In matters of diplomacy and military strategy, a long-standing adage is that one must always strive to “seize the initiative.” We have now conceded the initiative to Iran. They stand on the moral high ground in this agreement as they have filled all of the requirements. We are the ones that left the agreement, even as we concede that it is working as designed. Mr. Trump upon announcing our immediate withdrawal gave no specific reasons for doing so other than vague pronouncements that the agreement was “defective at its core.” Presumably, he means that some years in the future, the “sunset” clauses of the agreement will kick in and Iran will build nuclear weapons. Besides being technically incorrect, this argument ignores two important factors. One we know, and the other is speculative but within reason. First, right now Iran has no nuclear weapons. Assuming the worst, which over simplifies reality, under the agreement they could start working on them again in ten years. The last time I looked ten was better than zero. They now have the decision in their hands as to whether to resume their program or not. They didn’t break the agreement, we did. Secondly, ten years of steady diplomatic effort, as all sides benefit from the agreement, could readily persuade Iran that building nuclear weapons was not in their best interests. Even if they did threaten to resume their program, nothing precludes the international community from reinstating severe sanctions and other measures to keep them from building them.
Mr. Trump announced the immediate reinstatement of sanctions against Iran and reasoned that sanctions brought the Iranians to the table before and so it will bring them back again for “a better deal.” Perhaps he is correct. Even under the current agreement, Iran’s economy is in dire straits. It might work. However, logic says that Iran has no incentive to return to the table for a better — to the U.S., but not Iran — deal. Most obviously, the U.S. walked away from the last deal. It would be easy for them to brand us as “liars” that cannot be trusted to stick to any agreement. What trust will they have, even if they return to the table, that we will stand by what we say? None.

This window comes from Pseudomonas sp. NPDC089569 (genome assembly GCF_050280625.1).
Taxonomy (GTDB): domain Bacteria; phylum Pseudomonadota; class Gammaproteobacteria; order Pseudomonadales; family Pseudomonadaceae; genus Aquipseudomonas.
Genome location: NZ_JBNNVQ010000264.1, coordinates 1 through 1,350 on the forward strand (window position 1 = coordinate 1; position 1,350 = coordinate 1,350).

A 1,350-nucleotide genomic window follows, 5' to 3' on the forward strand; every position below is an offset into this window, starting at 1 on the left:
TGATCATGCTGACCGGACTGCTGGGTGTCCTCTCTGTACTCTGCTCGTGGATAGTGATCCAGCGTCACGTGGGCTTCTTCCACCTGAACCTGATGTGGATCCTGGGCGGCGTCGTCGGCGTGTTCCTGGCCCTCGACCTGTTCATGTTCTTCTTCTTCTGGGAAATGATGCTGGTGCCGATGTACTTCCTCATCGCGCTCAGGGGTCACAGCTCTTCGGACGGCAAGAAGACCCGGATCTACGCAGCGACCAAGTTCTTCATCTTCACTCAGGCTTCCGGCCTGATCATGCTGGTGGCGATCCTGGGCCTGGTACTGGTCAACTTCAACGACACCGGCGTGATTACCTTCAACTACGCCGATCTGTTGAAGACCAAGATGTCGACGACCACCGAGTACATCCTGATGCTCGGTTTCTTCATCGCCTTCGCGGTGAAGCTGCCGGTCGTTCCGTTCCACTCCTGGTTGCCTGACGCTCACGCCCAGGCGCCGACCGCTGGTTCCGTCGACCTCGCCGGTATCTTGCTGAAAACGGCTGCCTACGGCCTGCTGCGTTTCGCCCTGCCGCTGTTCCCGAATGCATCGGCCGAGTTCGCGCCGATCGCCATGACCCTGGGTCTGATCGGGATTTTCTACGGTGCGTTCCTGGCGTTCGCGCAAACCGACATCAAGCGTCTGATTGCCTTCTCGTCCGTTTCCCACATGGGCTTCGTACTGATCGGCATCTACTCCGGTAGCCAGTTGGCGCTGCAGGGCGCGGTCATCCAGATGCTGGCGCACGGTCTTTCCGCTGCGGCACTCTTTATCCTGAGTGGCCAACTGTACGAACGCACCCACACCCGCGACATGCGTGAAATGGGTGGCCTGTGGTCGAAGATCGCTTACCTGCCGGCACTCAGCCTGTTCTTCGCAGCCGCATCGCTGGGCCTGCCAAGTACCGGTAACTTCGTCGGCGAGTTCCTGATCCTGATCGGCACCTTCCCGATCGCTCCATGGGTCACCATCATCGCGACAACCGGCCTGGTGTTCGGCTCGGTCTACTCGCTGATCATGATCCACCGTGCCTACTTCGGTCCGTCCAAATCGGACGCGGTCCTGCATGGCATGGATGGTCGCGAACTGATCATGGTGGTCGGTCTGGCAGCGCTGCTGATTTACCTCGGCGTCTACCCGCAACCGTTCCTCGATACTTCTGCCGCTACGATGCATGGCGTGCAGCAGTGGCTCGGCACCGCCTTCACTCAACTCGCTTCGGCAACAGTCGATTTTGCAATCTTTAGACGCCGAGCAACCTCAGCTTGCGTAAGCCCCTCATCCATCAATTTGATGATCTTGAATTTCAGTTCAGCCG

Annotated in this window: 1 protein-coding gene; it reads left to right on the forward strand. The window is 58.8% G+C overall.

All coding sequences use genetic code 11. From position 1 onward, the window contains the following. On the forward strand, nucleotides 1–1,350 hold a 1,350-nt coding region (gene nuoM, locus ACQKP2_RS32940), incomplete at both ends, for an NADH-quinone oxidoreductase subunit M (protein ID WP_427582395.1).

More importantly, we had a multi-national sanctions effort the last time around. The JCPOA was an agreement between the U.S., U.K., France, Germany, Russia, China, the European Union, and Iran. It was unanimously ratified by the United Nations Security Council. All other signatories have clearly stated their intention to remain in the agreement, which means no universal sanctions will be reimposed on Iran. The U.S. may be the biggest economic power in the world, but we cannot alone bring Iran to its knees economically if other nations trade freely with them. The other members of the agreement have asked Iran to remain in the agreement. Again, this gives the initiative to Iran. They may actually want a “better deal” — for them — with the other nations involved as their price for remaining within the agreement.
The president clearly does not understand that the “enemy” has a vote on how things go. We cannot dictate to other nations when they do not see that their own best interests are being served. Playing hard ball in a New York City real estate deal may work for him, but nations have other interests at play and can deploy their own form of hard ball. The Iranian regime went through an eight year war with Iraq without flinching, even as they lost countless lives and treasure. They are tough. Bluster will not bring them to the table and may in fact, cause them to demonstrate their own resolve through some form of military action.